Match Point

2005

Match Point

Critics Consensus

Woody Allen's sharpest film in years, Match Point is a taut, philosophical thriller about class and infidelity.

76%

TOMATOMETER

Reviews Counted: 215

81%
liked it

Audience Score

User Ratings: 250,585

TOMATOMETER

N/A
All Critics | Top Critics
Average Rating: N/A
Reviews Count: 0
Fresh: 0
Rotten: 0

AUDIENCE SCORE

81%
Average Rating: 3.4/5

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Movie Info

A clandestine love affair sends one man's charmed life into a tailspin in this dark, disturbing drama written and directed by Woody Allen, his first film set and shot in Great Britain and one his few films sans any humor. Chris Wilton (Jonathan Rhys-Meyers) is an Irish tennis player with an impoverished background. Just accomplished enough to make his way onto the professional circuit, but not skilled enough to be a consistent winner, he now works as an instructor at a London tennis club. The wealthy Tom Hewett (Matthew Goode), who is as impressed by Chris's charm and good looks as he is by his game, takes a tennis lesson from the young man. Chris's intelligence and wit also make a strong impression on Tom's pretty sister, Chloe (Emily Mortimer), who soon falls for him. It isn't long before Chris and Chloe are engaged to be married, a match that pleases both Tom and his father, Alec (Brian Cox), a successful businessman who believes Chris has a bright future in his firm. However, Chris also feels an overwhelming attraction to Nola Rice (Scarlett Johansson), a sexy blonde from the United States who is dating Tom. Though Nola initially puts up some resistance, Chris gently nudges her in the direction of an affair. Passion soon ignites between the two, and they have a one-time sexual encounter, even as Chris and Chloe plan their wedding. Nola resists, however, when Chris makes additional attempts to wheedle her into bed. Nola drops out of Chris's life shortly before his wedding, but a chance meeting a few months later resurrects the relationship as Chris and Chloe try to start a family. Match Point received its world premiere in an enthusiastically received presentation at the 2005 Cannes Film Festival. ~ Mark Deming, Rovi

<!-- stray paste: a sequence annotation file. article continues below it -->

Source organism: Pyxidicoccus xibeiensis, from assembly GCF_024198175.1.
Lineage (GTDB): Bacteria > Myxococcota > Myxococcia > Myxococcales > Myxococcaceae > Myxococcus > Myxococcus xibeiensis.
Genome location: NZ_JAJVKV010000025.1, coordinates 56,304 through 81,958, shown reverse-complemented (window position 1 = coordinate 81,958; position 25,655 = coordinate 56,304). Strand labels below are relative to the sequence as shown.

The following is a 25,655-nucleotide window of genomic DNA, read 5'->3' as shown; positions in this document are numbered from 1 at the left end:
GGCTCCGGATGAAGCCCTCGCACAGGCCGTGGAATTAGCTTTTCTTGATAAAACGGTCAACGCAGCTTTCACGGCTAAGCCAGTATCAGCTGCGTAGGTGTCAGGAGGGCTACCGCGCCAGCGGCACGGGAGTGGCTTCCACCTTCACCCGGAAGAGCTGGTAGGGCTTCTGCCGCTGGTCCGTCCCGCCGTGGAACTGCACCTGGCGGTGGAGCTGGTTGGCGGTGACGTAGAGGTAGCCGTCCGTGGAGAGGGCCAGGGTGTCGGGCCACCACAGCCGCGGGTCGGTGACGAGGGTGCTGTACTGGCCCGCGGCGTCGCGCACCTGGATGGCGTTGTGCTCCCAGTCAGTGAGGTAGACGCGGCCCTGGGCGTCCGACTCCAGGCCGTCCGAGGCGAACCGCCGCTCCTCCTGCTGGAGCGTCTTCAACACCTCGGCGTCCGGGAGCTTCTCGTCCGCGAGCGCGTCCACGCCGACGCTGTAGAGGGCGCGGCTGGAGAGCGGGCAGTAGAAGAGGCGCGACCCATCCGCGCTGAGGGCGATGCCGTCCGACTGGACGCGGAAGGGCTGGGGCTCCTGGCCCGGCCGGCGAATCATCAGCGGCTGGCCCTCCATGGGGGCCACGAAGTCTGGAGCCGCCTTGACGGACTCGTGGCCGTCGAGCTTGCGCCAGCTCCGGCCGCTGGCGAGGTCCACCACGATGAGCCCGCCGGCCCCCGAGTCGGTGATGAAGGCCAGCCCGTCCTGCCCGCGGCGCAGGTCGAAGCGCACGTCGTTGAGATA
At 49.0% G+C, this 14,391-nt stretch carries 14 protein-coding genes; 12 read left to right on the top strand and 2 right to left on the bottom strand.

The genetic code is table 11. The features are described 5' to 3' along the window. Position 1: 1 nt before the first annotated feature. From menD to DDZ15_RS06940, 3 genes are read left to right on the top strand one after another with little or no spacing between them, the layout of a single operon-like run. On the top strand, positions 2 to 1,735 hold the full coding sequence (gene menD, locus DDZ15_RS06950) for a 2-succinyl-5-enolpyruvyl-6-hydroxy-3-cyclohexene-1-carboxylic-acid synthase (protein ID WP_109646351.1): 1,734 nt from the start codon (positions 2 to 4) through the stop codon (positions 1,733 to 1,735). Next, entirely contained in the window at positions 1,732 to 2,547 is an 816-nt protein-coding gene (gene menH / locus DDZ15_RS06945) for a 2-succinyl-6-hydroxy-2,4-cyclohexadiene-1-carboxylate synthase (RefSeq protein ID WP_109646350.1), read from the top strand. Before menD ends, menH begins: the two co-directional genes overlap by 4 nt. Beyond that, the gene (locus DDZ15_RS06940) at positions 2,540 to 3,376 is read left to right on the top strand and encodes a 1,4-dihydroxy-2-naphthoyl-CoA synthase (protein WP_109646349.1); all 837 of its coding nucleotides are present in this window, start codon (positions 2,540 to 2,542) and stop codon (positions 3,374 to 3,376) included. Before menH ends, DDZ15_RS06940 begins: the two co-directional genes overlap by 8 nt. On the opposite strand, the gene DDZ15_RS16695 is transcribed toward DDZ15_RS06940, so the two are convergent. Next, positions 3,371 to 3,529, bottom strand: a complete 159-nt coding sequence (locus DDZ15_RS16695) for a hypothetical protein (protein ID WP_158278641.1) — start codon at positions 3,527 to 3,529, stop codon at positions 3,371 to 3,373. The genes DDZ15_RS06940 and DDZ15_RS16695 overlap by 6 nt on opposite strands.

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Cast

Matthew Goode
as Tom Hewett
Emily Mortimer
as Chloe Hewett Wilton
Brian Cox
as Alec Hewett
Penelope Wilton
as Eleanor Hewett
James Nesbitt
as Detective Banner
Ewen Bremner
as Inspector Dowd
Margaret Tyzack
as Mrs. Eastby
Rod Carver
as Simon Kunz
Geoffrey Streatfield
as Alan Sinclair
Paul Kaye
as Estate Agent
Mark Gatiss
as Ping-Pong Player
John Fortune
as John the Chauffeur
Patricia Whymark
as Telephone Operator
Simon Kunz
as Rod Carver
Zoe Telford
as Samantha
Scott Handy
as Hewetts' Friend
Emily Gilchrist
as Hewetts' Friend
Selina Cadell
as Margaret
Georgina Chapman (II)
as Nola's Co-Worker
Toby Kebbell
as Policeman
Gilly Gilchrist
as Hewetts' Friend
Steve Pemberton
as Detective Parry
Janis Kelly
as `La Traviata' Performer
Alan Oke
as `La Traviata' Performer
Mary Hegarty
as `Rigoletto' Performer
Nikki Inwood
as Stand-In
Steve Morphew
as Stand-In
View All

News & Interviews for Match Point

Critic Reviews for Match Point

All Critics (215) | Top Critics (50)

  • The change of locale from New York to London has done Woody Allen a world of good. As has oft been said, Match Point is his best movie since ... fill in the blank.

    Mar 13, 2018 | Full Review…

    David Ansen

    Newsweek
    Top Critic
  • ... a nifty little crowd pleaser ...

    Jan 20, 2006 | Rating: 2.5/4 | Full Review…
  • Match Point isn't one of his truly great films, like Annie Hall or Manhattan, but it's a very good one; a sign that a career that seemed stalled is purring along once more.

    Jan 20, 2006 | Rating: 3.5/4 | Full Review…
  • Match Point is airless, repetitive.

    Jan 20, 2006 | Rating: 3/5
  • Match Point has a coiled, taut energy that's unusual for Allen.

    Jan 20, 2006 | Rating: 3.5/4
  • In every scene, Allen's direction is unflinchingly clear-eyed, and it's a pleasure being walked through London at the same unhurried pace that he's taken through Manhattan all these years.

    Jan 20, 2006 | Rating: 3/4 | Full Review…

Audience Reviews for Match Point